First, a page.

Several youth from Severna Park have spent part of their summers in the service of others. The teens, along with adult advisers from Severna Park churches, participated in mission trips to different areas on the East Coast.
As part of the WoodsWork outreach program, 120 youth and 40 adults from Woods Presbyterian Church traveled to Salem County, New Jersey, from June 20 to 28 to participate in Habitat for Humanity projects. Eligible participants ranged from rising sophomores in high school to recent graduates. Volunteers built three ranch-style homes next to each other for local families in need. Habitat for Humanity built the foundations, and the WoodsWork group built the wood framing and installed doors and windows.
Aaron Kent, a recent Severna Park High School graduate, was the youth chairman for the mission trip. It was his fourth year participating in a Habitat for Humanity project, and he described the heartwarming feeling he had when meeting the recipients of the new homes. During this year's trip, Kent met a baby from a family whose home the volunteers helped to build. “He just got a home,” Kent said with a glint in his eyes. “Knowing we could help these families start over in a good environment is rewarding.”
WoodsWork volunteers were housed in the gymnasium of a local high school, where they had access to the cafeteria to prepare meals. The group also gathered nightly at two nearby churches where they ended the day with evening programs that included music and faith building.
A group of 30 youth and adults from St. Martin's Episcopal Church caravanned to Lawrence County, Kentucky, to participate in an Appalachia Service Project from June 23 to 29. The Appalachia Service Project is a nonprofit organization with offices throughout the Appalachian region that coordinate home repairs and replacements for residents in need.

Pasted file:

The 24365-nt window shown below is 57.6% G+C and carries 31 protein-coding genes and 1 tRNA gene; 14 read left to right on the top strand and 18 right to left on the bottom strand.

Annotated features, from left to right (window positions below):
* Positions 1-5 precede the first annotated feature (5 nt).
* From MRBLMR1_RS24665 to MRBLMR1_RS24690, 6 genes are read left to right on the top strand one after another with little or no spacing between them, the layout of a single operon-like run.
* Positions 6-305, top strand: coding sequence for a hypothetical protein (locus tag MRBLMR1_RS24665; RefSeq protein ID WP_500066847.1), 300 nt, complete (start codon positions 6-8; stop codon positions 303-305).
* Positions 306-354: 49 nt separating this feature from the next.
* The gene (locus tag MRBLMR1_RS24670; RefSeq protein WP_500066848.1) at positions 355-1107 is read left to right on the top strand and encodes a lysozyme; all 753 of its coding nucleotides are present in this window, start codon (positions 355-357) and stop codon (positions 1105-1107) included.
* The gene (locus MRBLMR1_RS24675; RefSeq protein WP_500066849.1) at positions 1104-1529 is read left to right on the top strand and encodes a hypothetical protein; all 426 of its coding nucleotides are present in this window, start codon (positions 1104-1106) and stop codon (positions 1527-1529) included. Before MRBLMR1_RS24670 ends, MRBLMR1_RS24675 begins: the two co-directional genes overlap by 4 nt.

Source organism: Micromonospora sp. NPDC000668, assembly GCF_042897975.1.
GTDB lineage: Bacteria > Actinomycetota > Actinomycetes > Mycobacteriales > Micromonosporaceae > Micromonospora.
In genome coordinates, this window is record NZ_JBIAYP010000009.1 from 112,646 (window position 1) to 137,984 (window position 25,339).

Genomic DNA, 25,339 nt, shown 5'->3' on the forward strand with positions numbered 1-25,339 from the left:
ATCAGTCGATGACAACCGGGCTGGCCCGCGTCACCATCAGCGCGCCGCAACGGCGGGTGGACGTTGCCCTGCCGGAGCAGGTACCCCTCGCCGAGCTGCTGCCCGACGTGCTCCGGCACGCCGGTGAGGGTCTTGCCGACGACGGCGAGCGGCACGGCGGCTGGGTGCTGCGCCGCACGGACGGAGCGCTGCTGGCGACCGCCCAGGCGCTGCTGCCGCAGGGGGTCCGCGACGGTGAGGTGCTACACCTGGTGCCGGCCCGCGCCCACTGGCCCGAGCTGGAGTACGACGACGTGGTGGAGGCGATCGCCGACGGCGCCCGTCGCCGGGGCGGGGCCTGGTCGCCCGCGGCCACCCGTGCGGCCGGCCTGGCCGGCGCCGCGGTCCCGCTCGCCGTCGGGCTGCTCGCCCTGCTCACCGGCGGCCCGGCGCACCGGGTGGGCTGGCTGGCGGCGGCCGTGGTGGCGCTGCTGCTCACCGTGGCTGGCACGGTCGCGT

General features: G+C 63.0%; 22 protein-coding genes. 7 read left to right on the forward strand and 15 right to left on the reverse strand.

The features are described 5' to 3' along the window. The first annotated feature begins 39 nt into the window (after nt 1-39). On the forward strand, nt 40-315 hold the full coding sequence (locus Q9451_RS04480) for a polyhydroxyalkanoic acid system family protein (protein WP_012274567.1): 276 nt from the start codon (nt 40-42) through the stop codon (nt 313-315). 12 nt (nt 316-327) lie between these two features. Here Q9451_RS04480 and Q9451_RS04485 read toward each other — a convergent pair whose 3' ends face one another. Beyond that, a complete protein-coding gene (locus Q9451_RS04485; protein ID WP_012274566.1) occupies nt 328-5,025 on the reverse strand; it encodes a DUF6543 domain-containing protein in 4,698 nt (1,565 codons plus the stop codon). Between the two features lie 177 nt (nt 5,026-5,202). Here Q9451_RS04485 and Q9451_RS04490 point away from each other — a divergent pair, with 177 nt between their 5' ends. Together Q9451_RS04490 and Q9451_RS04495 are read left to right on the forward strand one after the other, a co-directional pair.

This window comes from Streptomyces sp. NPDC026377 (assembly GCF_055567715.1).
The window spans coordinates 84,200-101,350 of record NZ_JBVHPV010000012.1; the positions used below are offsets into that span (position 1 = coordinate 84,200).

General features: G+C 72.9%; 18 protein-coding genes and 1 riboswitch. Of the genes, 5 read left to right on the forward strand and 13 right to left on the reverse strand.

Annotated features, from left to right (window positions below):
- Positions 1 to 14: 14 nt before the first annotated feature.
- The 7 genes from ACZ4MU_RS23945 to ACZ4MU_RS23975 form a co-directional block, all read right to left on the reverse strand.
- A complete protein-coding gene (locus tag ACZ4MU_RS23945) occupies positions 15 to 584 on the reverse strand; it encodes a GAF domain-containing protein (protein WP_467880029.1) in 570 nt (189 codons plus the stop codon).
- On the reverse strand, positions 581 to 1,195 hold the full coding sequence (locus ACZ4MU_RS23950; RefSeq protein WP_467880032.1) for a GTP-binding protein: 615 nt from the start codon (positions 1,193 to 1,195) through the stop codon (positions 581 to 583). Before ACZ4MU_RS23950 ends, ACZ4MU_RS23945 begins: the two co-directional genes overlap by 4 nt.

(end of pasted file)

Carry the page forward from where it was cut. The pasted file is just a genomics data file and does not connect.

The team from Severna Park completed seven projects that were geared toward youth participation; for example, they installed an entryway deck for a family whose previous entry was only cinder blocks, replaced flooring in a home and replaced a roof for a Vietnam veteran who did not have the funds or ability to do the work himself.
Darin Parkison, parent volunteer on the trip, shared that while it was gratifying to help those who cannot help themselves, one purpose of the trip was to build relationships with people from different backgrounds. Volunteers became well acquainted with the homeowners and even ate lunch with them each day.
Parkison also noted it was rewarding to see the youth take pride in their accomplishments. “It was exciting to see the kids pick up on things and build confidence in themselves,” he said. “They started the week not knowing how to do something and by the end of the week became skillful.”
St. Martin's volunteers were lodged at a local middle school, while local families provided some meals. Parkison commented the residents of Lawrence County were the “warmest, kindest most gracious people” he has met, observing they were “generous where there is not a lot of abundance.”